Desktop broadband or bust

No sooner do I finish writing about TelstraSaturn's network guy claiming we'll all want 100Mbit/s to the desktop within five years than I read a story in Japan Today about a company offering just that.

No sooner do I finish writing about TelstraSaturn’s network guy claiming we’ll all want 100Mbit/s to the desktop within five years than I read a story in
Japan Today about a company offering just that.

Tokyo-based Usen Corporation will offer a 100Mbit/s line to the home from March 1 for a price of Yn5800 a month. That’s about $113 a month. The service launches initially with “only” 10Mbit/s but moves customers to 100Mbit/s as quickly as possible. The price of bandwidth, which has been a premium for so long, is becoming nothing more than a commodity. Think pork bellies and the like; now think bandwidth. Yup, joining RAM and processor speed on the “generic chopping block” is your connection to the world.

What couldn’t you do with 100Mbit/s? Start planning, especially if you’re thinking five years out. By then Moore’s Law will have us all using 10GHz chips, with a gig of RAM and 50-gig hard drives. It’s enough to give you the giggles. Of course every PC will still ship with a floppy drive.

When you factor in Metcalfe’s law about network proliferation, the year 2006 will see everybody networked all the time. If columnist Jim Swanson thinks he’s never out of touch at the moment wait till his cellphone can receive streaming video files or enormous spreadsheets and the like. There’ll be no escape. This isn’t fiction, it’s not even an overzealous assessment. Intel is working on these chips right now.

If I wanted to get properly carried away I’d talk about field programmable gate arrays and assume the IndraNet network devices were installed across the globe, then we’d see some serious parallel processing power. Or we could talk about quantum computing and the end to encrypted files as we know them.

If we’re getting 100Mbit/s to the desktop, the backbone will be put under serious strain. The Southern Cross Cable will have to be complemented with a veritable “spaghetti junction” of international connections and we’ll need satellites galore. The proposals being discussed under Internet 2 will need to come online much faster so we can cope with file sizes that are currently astounding but in 2006 will be standard.

The question is are you ready for all this? Are you ready for your staff to buy handsets and mobile devices that deliver as many cycles as the desktop I’m writing this on? They already buy Palms and iPaqs and they’ve all got cellphones — when the user gets mobile as well, how will your network cope? Palmtops purchased out of the stationery budget or discretionary spending are often unsupported by IT staff — and rightly so. But when they can carry your entire contacts database or all your product specifications around and connect to your LAN the potential for trouble is huge. You will have to support these devices or face potential security risks on an enormous scale. And how exactly do you support a user that isn’t in the office constantly but still demands LAN-grade connectivity?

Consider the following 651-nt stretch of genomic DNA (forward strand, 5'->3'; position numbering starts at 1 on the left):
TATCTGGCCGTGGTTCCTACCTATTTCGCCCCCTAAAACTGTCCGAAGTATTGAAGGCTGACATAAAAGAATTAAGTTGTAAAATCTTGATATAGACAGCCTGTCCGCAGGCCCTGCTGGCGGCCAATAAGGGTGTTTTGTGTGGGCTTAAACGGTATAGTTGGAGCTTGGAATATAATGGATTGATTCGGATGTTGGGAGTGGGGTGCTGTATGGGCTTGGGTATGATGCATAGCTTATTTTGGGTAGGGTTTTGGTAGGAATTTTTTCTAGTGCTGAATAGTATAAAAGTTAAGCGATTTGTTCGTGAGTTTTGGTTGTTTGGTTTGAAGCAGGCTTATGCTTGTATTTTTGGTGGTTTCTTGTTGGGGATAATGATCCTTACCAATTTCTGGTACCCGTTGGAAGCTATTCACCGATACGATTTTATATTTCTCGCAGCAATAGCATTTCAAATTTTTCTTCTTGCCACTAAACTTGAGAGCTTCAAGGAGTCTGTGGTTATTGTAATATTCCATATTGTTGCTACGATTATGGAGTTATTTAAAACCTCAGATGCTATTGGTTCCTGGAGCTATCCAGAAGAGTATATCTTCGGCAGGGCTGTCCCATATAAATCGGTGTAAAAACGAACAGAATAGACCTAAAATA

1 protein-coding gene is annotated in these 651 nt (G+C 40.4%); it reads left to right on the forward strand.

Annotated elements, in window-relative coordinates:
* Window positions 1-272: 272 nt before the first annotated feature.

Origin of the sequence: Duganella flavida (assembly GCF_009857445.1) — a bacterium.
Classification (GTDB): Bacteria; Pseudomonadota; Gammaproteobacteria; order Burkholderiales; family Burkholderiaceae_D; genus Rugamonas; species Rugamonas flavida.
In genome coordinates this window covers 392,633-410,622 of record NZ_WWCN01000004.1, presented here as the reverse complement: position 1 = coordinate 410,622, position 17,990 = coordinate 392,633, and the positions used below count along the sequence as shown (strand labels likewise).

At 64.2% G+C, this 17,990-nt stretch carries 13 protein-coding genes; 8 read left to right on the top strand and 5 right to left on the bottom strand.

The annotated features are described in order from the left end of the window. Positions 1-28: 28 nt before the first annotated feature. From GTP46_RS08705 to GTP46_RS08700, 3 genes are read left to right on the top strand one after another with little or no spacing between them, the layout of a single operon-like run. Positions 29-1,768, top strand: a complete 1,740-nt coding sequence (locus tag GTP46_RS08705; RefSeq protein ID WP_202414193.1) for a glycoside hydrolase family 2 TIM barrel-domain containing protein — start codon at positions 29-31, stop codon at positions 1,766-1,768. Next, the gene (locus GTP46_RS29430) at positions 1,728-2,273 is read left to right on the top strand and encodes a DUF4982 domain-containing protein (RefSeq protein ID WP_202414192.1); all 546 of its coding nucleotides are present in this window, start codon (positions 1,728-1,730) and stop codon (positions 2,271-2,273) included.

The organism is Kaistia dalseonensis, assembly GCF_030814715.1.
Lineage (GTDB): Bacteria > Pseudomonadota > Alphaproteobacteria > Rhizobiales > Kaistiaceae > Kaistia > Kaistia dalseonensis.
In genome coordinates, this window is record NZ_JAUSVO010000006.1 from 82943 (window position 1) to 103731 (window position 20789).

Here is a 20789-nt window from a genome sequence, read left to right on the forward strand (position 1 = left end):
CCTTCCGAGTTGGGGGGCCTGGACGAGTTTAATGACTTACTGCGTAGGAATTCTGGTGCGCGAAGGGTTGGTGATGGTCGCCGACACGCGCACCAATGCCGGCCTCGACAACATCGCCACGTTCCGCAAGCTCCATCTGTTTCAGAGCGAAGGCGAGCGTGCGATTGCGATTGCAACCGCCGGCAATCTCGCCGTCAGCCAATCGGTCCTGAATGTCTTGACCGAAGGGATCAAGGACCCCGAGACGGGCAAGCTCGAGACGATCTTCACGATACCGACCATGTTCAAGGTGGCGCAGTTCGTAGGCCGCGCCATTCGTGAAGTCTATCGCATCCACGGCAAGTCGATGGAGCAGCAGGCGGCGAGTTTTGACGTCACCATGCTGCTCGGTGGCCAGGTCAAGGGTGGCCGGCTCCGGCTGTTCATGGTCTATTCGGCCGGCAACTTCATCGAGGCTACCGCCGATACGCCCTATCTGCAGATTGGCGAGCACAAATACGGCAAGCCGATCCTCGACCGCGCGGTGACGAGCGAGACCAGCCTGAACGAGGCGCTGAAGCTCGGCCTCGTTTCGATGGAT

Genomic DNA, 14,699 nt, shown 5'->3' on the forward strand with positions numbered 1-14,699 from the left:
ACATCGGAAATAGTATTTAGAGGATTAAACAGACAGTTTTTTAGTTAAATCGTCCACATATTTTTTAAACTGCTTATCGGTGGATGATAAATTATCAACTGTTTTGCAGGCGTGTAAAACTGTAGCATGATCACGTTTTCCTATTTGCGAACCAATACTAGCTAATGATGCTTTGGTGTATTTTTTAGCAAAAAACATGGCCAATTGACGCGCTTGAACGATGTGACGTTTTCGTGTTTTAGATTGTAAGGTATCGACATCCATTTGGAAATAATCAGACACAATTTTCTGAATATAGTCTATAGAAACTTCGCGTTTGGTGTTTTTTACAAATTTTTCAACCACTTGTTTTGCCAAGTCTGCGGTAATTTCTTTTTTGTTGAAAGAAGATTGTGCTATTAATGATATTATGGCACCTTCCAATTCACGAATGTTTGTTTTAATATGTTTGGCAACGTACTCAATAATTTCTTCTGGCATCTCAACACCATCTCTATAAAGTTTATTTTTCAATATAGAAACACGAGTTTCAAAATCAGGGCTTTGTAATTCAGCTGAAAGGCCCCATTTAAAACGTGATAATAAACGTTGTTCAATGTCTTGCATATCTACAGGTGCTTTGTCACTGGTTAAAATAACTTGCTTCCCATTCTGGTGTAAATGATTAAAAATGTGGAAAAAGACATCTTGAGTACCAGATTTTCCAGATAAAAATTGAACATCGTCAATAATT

If you’re struggling to work that mental exercise out, spare a thought for the telcos — they’ll have to do that for corporate customers all around the country.

Just as the mobile marketplace grows and develops and becomes capable of leapfrogging the dial-up connection, so broadband from the desktop becomes a reality. This year sees a large number of customers and end users being able to take advantage, almost simultaneously, of DSL, cable and satellite connectivity offering high-speed connections to the internet from the office and CDMA and GPRS offering high-speed connections to the cellphone. While there are obviously some problems with GPRS, and nobody from Vodafone has contacted me to refute my recent story about the possible restricting of the top speed of GPRS to a piddly 14.4Kbit/s, it still offers a data-centric service and you can bet there are users who will make good use of it.

On top of the connectivity explosion we have a huge number of application developers coming over to the mobile side of the business. They are full of enthusiasm, vigour, good ideas and, on top of that, money. They can take on the world’s latest growth market and surf that wave when it breaks, which I for one am very pleased to see. We may not have Motorola building a development centre in New Zealand yet, but we have a host of local companies with their eye firmly on the ball. Watch this space, because really, you ain’t seen nothing yet.

Brislen is a Computerworld journalist. Send email to Paul Brislen. Send letters for publication to Computerworld Letters.

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